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GÜNTER DIETRICH was not a Skipper of a U-Boat, didn't win the
Knights Cross but in the closing hours of World War II, Fate thrust him into an historic situation.

GÜNTER was a sailor aboard a minesweeper and like just about every ship, submarine or boat in the closing days of the war, they were headed for Norway as the Red Army closed in behind them.  On 5 May 1945, all units were ordered to remain in whatever port they happened to be and to surrender to whatever army overran their position.  The minesweeper on which he was posted was one of many units in the Copenhagen Harbor, so about midday, they tied to the wharf and settled down to await their fate.

In the afternoon, an officer wearing a pullover sweater and no badges of rank or of any kind, came up to the boat in great haste.  GÜNTER immediately saw the
Knights Cross  around his neck.  The officer spoke to him with a French accent, and asked to speak with the Skipper of the boat.  GÜNTER called his Skipper topsides.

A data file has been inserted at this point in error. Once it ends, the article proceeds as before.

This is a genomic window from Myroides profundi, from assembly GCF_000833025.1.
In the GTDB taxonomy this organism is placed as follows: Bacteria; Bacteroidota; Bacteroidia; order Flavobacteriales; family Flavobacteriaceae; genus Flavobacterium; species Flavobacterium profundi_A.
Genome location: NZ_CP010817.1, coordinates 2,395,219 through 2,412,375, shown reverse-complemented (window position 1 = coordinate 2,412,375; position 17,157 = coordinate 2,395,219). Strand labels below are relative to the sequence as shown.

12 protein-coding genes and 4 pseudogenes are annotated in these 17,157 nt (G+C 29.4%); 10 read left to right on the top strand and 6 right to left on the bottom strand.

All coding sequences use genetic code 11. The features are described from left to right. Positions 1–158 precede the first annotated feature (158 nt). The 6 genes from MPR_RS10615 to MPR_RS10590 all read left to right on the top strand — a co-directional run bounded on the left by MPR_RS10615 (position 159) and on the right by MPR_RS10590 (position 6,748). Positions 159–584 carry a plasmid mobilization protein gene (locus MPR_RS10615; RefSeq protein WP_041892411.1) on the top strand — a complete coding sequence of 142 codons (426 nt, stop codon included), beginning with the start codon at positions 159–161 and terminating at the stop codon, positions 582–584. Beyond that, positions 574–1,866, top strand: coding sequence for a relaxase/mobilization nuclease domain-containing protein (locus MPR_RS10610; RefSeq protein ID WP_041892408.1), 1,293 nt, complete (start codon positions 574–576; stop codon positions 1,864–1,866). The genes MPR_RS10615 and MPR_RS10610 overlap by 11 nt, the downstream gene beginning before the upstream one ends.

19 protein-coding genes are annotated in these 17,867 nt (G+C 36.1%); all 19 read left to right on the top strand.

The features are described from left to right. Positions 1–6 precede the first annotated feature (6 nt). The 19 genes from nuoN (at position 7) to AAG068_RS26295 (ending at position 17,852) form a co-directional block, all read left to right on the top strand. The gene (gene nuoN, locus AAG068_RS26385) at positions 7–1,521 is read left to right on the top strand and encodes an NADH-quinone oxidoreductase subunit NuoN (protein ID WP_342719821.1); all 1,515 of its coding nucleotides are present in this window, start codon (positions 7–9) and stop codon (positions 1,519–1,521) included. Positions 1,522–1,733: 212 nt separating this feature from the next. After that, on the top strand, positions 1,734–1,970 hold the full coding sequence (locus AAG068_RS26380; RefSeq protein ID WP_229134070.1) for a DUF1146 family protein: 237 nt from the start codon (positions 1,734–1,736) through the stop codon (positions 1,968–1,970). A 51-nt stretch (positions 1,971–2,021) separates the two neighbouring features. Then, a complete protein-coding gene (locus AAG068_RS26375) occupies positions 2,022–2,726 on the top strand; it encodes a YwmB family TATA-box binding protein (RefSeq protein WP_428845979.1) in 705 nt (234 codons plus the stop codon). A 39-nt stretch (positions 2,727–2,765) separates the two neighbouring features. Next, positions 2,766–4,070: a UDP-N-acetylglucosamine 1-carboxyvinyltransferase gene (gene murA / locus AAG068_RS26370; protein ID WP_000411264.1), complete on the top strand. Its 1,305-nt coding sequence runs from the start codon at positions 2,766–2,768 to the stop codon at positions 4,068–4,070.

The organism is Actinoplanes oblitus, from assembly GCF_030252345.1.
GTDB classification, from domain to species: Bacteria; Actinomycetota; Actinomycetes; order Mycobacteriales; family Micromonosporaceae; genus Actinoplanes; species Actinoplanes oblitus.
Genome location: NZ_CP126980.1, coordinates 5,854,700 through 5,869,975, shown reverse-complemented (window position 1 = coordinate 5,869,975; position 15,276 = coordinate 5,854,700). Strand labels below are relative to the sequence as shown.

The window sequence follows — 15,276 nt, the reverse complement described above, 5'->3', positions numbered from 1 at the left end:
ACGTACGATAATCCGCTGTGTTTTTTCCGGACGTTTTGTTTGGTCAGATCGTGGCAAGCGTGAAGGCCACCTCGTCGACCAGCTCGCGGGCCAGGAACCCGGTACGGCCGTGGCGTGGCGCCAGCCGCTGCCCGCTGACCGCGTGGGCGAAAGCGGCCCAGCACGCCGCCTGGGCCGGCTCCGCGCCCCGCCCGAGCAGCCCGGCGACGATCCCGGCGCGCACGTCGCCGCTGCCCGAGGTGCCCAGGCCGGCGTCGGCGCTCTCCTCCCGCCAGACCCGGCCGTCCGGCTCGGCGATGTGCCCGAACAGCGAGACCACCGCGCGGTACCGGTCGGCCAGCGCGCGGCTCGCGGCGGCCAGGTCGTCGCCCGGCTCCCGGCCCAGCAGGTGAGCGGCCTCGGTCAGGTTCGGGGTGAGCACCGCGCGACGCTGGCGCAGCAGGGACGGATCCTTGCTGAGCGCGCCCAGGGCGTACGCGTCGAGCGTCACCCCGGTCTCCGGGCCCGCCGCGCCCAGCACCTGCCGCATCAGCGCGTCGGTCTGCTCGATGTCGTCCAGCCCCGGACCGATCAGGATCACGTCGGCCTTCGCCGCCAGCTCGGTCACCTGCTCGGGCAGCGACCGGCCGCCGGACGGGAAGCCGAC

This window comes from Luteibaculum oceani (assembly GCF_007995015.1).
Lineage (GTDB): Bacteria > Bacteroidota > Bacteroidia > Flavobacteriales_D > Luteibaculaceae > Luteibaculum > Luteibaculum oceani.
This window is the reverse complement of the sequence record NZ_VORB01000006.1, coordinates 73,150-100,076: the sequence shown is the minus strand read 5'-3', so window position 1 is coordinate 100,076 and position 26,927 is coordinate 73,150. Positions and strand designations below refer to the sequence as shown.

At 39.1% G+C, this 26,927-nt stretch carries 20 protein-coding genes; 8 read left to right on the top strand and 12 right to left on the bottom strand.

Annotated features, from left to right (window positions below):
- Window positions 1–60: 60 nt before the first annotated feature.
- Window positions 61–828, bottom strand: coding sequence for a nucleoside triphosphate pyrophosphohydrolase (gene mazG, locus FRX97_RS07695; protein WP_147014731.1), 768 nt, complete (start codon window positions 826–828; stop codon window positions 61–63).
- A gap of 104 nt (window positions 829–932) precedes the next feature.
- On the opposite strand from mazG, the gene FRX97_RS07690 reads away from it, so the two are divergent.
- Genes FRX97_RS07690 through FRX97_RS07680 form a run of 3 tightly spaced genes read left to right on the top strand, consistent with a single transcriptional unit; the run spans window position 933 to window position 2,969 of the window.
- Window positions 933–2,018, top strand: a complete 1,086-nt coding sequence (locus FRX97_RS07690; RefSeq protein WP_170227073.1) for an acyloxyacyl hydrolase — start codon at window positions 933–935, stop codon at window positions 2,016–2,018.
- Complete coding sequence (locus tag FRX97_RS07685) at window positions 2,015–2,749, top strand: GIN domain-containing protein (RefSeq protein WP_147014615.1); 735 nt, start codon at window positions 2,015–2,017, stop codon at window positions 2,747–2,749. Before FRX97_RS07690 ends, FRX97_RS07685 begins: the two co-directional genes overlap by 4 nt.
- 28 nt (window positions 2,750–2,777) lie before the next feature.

The Skipper and this officer spoke quietly for a moment, then they went below to the Skipper's small cabin where the guest remained, unseen by anyone else.  At midnight, the Skipper quietly gave orders to get underway, and the boat slipped out of Copenhagen Harbor and made for Norway.

They arrived without incident and in the morning light, the officer emerged from the cabin, said his goodbyes to the Skipper and entered a waiting car which took him to the airfield and a waiting FW 200 CONDOR that roared off into the morning sky.

GÜNTER DIETRICH had taken a small part in assisting in the escape and thereby saving the life of SS LEON deGRELLE (1835-1991).

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